The lost treasure of the United Church in Jamaica
The life of the late Reverend Henry Earl Thames, an individual recently described by the United Church in Jamaica and The Cayman Islands as a self-effacing individual and a treasure of the (United) Church, was celebrated during a thanksgiving service last month at the Webster Memorial United Church in Kingston. Thames was born on October 27, 1936 in Kingston. He attended the London University as an external student, following his graduation from the Heroes Circle-based Wolmer’s Boys’ School.
He was later named Jamaica’s Rhodes Scholar in 1959, before attending Oxford University.
Thames was ordained as a minister in 1964 and was remembered by family and friends as a committed servant of Christ. He was a co-founder of the National Prayer Breakfast. His longtime friend, Frank Lopez, told the congregation that even as he and Thames’ family members mourned, they ought to rejoice, as Thames was a gift from God.
“God has used you to influence so many lives and the joy of my life. He was not only my pastor; he was my friend from beginning to end. I cannot tell you how much my knees buckled when I got the call up in Toronto that Mass Earl had passed. The only joy now is that he is in a much better place. Even as we mourn, we have to rejoice that he was a gift from God,” Lopez said.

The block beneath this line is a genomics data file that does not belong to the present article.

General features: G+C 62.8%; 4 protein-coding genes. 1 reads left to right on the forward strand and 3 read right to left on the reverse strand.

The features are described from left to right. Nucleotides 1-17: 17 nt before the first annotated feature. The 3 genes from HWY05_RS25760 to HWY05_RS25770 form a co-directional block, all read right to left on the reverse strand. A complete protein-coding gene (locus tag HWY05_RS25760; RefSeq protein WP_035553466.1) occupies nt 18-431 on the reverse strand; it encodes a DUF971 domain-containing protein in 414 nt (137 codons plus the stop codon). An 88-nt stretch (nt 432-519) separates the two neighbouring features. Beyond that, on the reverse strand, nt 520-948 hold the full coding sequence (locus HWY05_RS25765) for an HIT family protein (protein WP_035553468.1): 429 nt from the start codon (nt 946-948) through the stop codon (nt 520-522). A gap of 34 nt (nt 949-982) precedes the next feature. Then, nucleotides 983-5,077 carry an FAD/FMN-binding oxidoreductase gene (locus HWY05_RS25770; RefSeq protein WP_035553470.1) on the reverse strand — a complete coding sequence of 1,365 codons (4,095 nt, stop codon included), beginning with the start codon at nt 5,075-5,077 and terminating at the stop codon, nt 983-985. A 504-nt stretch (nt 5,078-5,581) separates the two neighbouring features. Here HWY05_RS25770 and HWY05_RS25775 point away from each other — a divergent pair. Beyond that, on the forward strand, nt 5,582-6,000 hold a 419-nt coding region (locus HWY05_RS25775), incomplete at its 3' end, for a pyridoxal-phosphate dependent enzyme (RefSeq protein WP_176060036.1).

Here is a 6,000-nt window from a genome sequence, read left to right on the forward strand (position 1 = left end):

His baby sister, Maxine, said: “Earl has left a lasting legacy because of all the lives he has influenced, and so he will never really die. He lived a full, happy and dedicated life, of service, which included many fun times. He will live on in our hearts and memories. Even though his heart is dead, for You (Lord), it was a beautiful place, without suffering, doing what he loved, being with young people an sharing prayers, lessons and fun times. We take comfort in knowing, that he died in that way.”
Alongside being pastor of the United Church, Thames served two times as a moderator in the church.
He was also a lecturer at the International University of the Caribbean. Thames was said to have been influential in uniting the Congregational and Presbyterian Churches in 1965.
Pastor Lloyd A. Cooke said Thames, who was a learned and urbane Christian, was an icon that the United Church in Jamaica and The Cayman Islands had lost.
“Rev Earl Thames was a learned ... urbane Christian gentleman who never flaunted his intellectual prowess nor his deep spirituality. Earl Thames was simple in his lifestyle and therefore very approachable by all persons. He will be, and is already being, deeply missed.”
Musical tributes were done by the Andrew’s Memorial and the Ridgemount United Church choirs. The sermon was delivered by the Rt Rev Christopher Mason.
Thames died on August 11.
The Reverend Nigel Pusey (foreground) escorts family members of the late Rev Henry Earl Thames at a service of thanksgiving held September 6 at the Webster Memorial United Church in St Andrew.